This family has always been a sporting family. It really started with the grandfather. He was on the tall side – 6 foot 7. He was a star basketball player in high school, but his heart was always on the golf course. Going into his house one would see a large array of trophies and prizes from various tournaments. The most precious prize, little did he know it at the time, was a dining room table he won for his wife. Well to be entirely correct, he got coupons to a furniture store annually for winning their golf tournament. He won it so many times that every piece of furniture from his home was from golfing. This table was a huge Tuscan style wood table with 10 chairs, but many more could squeeze in. I am a distant observer in this story, for this table was before my time. I write as an outsider, for I have no memory of the table itself. It was my mother’s childhood table, and mine as well, when I was much younger. Using the informal interview anthropological method, I am conducting this study in order to have a deeper understanding of my family’s background, and to have a better recollection of my childhood. My intention is to use an informal interview because the best information I can observe is through my mother’s recollection and storytelling. Gillian Crowther in Eating Culture An Anthropological Guide to Food states “The everyday reality of life is most strongly felt and experienced by individuals” and because of this I knew my mother is the best person to talk to about her family table because she has seen it from multiple perspectives, both as mother and child, and because she has experienced the table in every stage of its life. My mother was happy to discuss this with me, and I only had to ask one question to really get the stories rolling.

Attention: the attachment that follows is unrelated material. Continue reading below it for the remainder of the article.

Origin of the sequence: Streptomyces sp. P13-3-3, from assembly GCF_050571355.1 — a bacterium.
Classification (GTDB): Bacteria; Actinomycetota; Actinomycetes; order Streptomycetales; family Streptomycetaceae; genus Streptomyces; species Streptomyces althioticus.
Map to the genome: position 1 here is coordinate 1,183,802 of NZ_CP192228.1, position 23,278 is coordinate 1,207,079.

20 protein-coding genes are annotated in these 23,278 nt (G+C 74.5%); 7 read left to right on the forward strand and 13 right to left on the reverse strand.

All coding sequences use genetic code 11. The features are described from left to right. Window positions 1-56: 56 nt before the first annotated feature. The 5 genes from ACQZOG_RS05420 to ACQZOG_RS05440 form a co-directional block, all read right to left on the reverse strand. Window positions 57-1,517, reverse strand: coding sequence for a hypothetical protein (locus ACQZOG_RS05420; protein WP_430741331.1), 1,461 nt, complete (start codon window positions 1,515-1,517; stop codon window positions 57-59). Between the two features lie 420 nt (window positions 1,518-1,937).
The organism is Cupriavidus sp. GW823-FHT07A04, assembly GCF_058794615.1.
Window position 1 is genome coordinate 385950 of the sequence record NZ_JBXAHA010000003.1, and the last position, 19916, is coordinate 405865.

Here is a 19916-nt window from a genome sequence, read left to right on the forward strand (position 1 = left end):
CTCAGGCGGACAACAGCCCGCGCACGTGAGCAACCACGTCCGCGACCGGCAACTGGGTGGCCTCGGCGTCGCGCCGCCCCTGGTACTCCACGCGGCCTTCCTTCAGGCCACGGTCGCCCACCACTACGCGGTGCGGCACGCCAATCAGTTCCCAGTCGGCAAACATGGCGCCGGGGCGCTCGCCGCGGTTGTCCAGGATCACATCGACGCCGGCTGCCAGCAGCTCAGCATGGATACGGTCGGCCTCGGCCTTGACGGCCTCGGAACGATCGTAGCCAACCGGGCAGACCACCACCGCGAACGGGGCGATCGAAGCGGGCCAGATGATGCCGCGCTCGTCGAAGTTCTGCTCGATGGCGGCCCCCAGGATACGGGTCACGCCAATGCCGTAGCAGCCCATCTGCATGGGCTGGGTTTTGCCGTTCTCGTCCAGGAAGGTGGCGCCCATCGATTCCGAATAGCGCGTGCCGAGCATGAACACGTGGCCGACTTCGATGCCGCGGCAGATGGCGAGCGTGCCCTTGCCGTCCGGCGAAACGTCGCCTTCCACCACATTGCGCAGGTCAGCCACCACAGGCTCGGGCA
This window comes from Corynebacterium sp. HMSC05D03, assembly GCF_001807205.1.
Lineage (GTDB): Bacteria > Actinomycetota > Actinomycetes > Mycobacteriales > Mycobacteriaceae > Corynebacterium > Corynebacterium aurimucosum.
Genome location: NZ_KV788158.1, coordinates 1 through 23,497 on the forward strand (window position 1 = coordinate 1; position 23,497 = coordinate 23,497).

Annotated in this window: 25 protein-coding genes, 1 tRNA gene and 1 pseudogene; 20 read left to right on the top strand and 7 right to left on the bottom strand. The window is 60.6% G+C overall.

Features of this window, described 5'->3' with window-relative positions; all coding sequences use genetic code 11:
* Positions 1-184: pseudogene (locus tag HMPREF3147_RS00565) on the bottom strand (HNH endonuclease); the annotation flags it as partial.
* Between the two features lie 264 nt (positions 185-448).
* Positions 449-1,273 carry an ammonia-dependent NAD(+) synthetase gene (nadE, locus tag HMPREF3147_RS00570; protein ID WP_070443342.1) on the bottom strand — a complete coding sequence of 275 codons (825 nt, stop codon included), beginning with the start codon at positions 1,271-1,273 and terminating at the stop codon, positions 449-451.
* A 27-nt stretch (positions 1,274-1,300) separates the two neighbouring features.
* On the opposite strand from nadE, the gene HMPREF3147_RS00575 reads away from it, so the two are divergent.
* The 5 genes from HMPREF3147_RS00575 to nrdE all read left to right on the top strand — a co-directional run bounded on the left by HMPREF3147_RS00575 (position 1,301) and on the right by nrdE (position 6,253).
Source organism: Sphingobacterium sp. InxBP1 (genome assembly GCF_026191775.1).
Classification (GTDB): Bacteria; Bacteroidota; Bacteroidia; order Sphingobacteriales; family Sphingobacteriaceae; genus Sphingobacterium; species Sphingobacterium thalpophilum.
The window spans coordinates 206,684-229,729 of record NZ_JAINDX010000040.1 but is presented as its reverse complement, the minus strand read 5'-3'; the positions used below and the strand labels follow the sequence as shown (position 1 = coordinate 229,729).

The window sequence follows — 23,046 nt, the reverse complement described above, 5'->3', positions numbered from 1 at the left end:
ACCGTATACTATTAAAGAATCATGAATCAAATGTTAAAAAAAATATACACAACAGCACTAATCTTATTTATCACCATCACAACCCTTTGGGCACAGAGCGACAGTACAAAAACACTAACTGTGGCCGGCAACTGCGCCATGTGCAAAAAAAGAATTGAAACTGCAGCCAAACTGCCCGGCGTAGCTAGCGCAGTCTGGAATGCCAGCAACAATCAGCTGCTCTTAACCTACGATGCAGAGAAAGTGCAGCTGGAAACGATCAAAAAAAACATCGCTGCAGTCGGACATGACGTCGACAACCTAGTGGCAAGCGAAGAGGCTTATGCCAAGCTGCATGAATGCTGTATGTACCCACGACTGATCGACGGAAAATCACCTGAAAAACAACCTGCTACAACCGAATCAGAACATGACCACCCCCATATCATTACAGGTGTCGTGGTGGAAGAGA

The table started its family life off in my grandmother’s (my mother’s mother) home. There it was so large it filled the entire front room, a happy and welcoming place to all that entered the house. Outside of meals, this table held many different purposes. On this table my mother had all her childhood holidays and momentous occasions. She did her college applications there. The most fun she said her, and her sister ever had was doing each other’s wedding invitations on that same table. Her grandmother passed the recipe of my family’s pasta sauce down to her mother there. The table then moved onto my family in Pittsburgh, where my older brother and I would always eat and my mother became the chef, and the cuisine shifted to a heartier Irish cuisine, her specialties being shepherd’s pie and soda bread. Today the table sits in the center of my cousin’s home, where Polish feasts cover the table. The table, no matter where it is, has always been the centerpiece and meeting space of one big happy family.
Before meals, this table was a meeting place, where children would come into the room, slam down their book bags, and get an afternoon snack. A happy mother would look on, planning the night’s meal. After clearing the table, the children would help to set up for dinner. The cook, often my grandmother/mother, would then set down the food, always family style, and the meal would begin. A family tradition was set at this table. It is called “best and worst” where everyone would have to share the best and worst things that happened during the day. With this simple game, the table built daily connections between siblings and parents. Many stories and cheering up took place at the table. After the meals is when the table really came to life. On one side of the table, there was always a dedicated study area, where one could do homework and prepare for the next day, the other housed the “card sharks.” My mother recalls there seemingly always being a game of cards taking place with my grandmother and other relatives after big meals, and the table was the center of it.
In conclusion, this kitchen table’s greatest quality is what is consistent across my family’s different cultures. The ability to be a central, welcoming comfort zone for generations has been what makes this table so significant. The table is large enough to fit everyone with all the homemade food one could eat. As these stories in the interview unfolded, I feel a warmth and connection to my family’s history, though I do not remember the table itself. I remember emotions mixed with smells and flavors of family’s specialty foods, and I am grateful for the center of our lives that was this table.